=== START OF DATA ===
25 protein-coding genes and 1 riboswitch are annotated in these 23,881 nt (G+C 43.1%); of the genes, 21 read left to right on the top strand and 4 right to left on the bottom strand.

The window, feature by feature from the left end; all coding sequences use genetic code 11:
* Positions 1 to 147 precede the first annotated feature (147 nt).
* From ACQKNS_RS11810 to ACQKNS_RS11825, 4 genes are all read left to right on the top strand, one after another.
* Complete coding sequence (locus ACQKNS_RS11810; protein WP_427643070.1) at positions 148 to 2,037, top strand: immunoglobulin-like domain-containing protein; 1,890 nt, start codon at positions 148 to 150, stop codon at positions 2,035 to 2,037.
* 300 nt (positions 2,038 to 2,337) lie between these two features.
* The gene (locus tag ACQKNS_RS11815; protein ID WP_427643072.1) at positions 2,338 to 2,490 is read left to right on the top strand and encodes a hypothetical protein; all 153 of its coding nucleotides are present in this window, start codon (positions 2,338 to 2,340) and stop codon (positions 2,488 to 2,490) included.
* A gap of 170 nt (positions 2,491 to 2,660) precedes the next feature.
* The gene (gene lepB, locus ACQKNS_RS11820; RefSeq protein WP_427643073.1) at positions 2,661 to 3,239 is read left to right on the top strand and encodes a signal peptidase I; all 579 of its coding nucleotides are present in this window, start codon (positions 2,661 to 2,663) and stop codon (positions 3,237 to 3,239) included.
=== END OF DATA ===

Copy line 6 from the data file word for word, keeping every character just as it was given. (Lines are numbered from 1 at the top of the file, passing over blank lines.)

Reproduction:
* 300 nt (positions 2,038 to 2,337) lie between these two features.